What does a Californian sound like? Young people are redefining that

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Perceptions of how Californians sound largely come from mass media, including the 1995 movie “Clueless” that brought fame to the valley girl accent. There are exaggerations here, but also a kernel of truth, says Teresa Pratt, assistant professor of linguistics at SFSU. Photo credit: Reuters.

The U.S. has a wide range of accents: the sweet-as-molasses southern drawl, the vowel-dropping Bostonian style, and the New Yorker tendency to omit the “r” sound.  

Perceptions of how we sound largely come from mass media, including the 1995 movie “Clueless” that brought fame to the valley girl accent. 

While films and TV shows have often exaggerated what Californians, and specifically Southern Californians sound like, they have a kernel of truth, suggests Teresa Pratt, an assistant professor of linguistics at San Francisco State University (SFSU). 

Pratt uses the example of the “Saturday Night Live” skits called “The Californians,” where actors, such as Kristen Wiig, elongate their vowels to the point of parody. 

“Say a phrase like ‘best friend’ or ‘math class,’ but hold your jaw really open. … And if you do that, you'll hear something that sounds like what Kristen Wiig is performing. And that's an exaggerated form of what we think is part of what's happening in the California vowel shift.” 

Pratt says vowel pronunciation plays a critical role in what distinguishes different American accents, including the California vowel shift. 

“[It] involves a shift in almost all kinds of areas of what we call the vowel space. So the vowels that you produce with your tongue more in the front of your mouth. That would be a vowel like ‘bit,’ or ‘bet,’ or ‘bat.’ All of those, your jaw is a little more open. So ‘bit’ sounds more like ‘bet.’ ‘Bet’ sounds more like ‘bat.’ And ‘bat’ sounds more like ‘bot.’” 

She adds that Californians also distinctly pronounce back vowels. Those are the sounds produced with your tongue in the back of the mouth. As a result, the pronunciation of words such as ‘dude’ or ‘move’ sound like valley girl talk.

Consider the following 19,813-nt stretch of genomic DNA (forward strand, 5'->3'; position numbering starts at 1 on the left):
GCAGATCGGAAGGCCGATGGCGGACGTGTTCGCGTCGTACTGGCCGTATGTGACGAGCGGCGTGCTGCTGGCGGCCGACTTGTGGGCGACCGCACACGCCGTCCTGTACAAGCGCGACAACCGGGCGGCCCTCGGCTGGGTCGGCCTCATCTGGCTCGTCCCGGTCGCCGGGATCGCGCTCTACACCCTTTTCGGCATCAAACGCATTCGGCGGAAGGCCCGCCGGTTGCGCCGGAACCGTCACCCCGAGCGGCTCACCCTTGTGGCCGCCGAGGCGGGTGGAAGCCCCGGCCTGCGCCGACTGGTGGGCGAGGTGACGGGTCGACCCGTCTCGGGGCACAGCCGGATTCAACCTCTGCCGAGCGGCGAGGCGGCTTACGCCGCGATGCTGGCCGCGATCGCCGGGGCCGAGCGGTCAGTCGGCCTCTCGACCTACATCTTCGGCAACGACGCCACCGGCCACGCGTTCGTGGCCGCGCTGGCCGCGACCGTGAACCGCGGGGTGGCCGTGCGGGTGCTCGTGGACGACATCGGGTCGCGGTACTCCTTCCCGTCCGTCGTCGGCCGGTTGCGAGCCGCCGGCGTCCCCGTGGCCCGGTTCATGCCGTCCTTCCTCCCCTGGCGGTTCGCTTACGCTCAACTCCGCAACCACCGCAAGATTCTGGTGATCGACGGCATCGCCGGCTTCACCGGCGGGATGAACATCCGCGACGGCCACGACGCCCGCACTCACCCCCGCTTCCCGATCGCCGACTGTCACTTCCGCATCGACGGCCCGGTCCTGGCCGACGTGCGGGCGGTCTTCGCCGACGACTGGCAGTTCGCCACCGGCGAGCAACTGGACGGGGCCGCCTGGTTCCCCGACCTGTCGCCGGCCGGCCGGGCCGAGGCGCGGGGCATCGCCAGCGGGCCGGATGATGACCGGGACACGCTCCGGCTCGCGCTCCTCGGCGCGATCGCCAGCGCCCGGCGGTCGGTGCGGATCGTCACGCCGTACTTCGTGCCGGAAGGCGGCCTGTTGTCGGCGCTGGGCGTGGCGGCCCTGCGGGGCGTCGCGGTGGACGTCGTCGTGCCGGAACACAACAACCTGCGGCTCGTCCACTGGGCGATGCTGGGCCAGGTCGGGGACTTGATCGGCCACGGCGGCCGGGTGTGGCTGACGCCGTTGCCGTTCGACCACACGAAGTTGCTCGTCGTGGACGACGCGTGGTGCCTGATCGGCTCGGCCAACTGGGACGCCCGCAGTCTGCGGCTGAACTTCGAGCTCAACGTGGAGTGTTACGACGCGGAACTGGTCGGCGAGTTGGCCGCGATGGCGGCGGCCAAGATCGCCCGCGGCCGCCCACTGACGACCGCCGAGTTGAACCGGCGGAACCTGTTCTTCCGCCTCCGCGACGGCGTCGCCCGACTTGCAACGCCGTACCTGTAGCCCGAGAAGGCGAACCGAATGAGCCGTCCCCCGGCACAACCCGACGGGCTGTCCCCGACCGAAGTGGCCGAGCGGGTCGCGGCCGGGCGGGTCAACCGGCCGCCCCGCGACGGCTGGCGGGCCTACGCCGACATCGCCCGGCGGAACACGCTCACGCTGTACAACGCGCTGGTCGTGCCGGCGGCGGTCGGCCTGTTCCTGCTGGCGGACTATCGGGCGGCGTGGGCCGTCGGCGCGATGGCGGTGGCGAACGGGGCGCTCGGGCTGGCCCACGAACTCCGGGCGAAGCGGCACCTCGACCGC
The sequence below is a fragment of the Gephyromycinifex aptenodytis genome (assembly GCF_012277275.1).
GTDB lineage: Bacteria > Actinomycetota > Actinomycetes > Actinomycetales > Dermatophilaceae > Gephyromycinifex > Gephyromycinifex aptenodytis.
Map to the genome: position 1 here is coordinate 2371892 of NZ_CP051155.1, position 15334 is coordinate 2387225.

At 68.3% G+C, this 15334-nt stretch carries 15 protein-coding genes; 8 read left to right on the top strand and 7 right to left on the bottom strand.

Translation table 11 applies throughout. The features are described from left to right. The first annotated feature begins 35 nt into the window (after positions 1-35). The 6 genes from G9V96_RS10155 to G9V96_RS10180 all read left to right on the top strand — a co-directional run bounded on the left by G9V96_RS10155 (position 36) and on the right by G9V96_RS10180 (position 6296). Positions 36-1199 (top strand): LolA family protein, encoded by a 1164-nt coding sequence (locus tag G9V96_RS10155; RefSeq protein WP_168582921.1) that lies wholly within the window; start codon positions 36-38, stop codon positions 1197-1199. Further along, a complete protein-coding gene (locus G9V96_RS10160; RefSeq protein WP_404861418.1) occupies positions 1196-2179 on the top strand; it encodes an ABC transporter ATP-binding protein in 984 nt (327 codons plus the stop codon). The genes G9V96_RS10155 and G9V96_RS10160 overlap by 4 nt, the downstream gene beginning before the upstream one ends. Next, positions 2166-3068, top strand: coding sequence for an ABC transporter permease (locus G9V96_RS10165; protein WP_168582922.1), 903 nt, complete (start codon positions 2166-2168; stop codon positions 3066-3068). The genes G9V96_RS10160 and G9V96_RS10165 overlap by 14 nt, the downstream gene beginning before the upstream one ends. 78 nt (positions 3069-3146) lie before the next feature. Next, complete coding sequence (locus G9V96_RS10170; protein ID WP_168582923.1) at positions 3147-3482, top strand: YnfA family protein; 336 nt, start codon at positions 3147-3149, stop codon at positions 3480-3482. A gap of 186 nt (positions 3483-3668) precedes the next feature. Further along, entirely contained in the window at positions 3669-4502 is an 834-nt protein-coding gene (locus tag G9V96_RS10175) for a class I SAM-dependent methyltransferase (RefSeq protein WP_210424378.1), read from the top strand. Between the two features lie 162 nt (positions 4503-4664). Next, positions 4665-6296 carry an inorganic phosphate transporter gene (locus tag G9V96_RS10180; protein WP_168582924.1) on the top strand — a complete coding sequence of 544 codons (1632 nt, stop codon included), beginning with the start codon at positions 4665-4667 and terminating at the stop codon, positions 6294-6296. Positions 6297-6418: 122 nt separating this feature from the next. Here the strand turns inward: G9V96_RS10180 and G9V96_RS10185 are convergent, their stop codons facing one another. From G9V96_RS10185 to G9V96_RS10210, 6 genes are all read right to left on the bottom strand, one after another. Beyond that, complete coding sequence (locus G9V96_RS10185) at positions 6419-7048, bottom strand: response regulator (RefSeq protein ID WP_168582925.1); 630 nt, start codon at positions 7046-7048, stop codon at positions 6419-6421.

Pratt says these speaking patterns are more prevalent among younger generations. 

“People are influenced by their parents, their caretakers, the community they're surrounded by. But we also see a trend where younger people tend to speak and want to speak a lot like their friends and not like their parents. There's the teenage rejection of adults or antagonism towards whatever the old people are doing,” she explains.

After studying California high schoolers, Pratt says she didn’t hear a valley girl accent, but a chill way of talking that’s reminiscent of a stereotypical surfer bro. She also heard students using a creaky voice, which has long been associated with young women. 

“There's a lot of public discourse out there that associates creaky voice with young women. If I can say one thing, please let me say the data do not support this. Young men and young women are using creaky voice equally. And in my data, actually, the young men were using it more than young women.” 

Pratt adds that new accents are emerging, including ones that influencers and people from Silicon Valley use.

“We looked at an influencer who was moving from Minnesota to California to start her career. And even before she moved to California, she started producing more California-like vowels. So there was this association with being an influencer and being sounding like you're from California,” she says. “You also have this idea of a tech bro. Maybe talking fast, but maybe also being chill. There's probably some people out there making associations of that trope with this place.”

However, she emphasizes that California stands out because it has no single, uniform accent. 




Matt Guilhem


Tara Atrian